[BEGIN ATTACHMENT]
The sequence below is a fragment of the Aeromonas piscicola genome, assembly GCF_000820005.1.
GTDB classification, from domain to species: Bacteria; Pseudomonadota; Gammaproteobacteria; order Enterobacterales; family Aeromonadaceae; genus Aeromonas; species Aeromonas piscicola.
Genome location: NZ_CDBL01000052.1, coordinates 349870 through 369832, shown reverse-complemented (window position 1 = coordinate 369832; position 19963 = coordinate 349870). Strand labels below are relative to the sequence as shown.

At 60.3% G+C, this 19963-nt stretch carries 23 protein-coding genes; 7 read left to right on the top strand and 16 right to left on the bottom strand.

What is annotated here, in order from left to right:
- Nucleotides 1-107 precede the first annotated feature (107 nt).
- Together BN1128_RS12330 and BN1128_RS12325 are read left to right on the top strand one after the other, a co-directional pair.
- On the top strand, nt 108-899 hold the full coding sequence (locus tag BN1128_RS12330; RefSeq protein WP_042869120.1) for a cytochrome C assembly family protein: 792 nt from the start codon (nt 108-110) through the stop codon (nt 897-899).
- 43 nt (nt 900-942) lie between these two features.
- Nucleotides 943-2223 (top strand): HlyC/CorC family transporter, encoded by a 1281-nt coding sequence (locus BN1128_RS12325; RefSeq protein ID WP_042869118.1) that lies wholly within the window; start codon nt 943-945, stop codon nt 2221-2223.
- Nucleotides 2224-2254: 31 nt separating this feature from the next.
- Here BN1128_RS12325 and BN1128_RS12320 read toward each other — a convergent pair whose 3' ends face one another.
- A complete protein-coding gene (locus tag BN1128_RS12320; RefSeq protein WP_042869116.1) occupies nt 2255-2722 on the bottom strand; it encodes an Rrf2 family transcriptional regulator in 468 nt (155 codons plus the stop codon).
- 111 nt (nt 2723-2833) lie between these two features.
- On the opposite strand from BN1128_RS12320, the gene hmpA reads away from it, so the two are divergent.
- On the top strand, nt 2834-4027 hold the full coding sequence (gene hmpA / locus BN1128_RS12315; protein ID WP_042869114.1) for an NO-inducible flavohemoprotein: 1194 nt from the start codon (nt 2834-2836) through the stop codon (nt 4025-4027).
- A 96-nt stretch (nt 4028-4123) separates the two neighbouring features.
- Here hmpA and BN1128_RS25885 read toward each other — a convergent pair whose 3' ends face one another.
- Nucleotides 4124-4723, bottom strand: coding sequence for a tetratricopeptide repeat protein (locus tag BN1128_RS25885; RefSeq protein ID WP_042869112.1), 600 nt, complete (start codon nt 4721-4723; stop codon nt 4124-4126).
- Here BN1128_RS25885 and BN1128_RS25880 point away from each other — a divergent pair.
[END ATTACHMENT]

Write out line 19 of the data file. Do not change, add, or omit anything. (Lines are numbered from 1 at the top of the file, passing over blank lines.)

- Nucleotides 4124-4723, bottom strand: coding sequence for a tetratricopeptide repeat protein (locus tag BN1128_RS25885; RefSeq protein ID WP_042869112.1), 600 nt, complete (start codon nt 4721-4723; stop codon nt 4124-4126).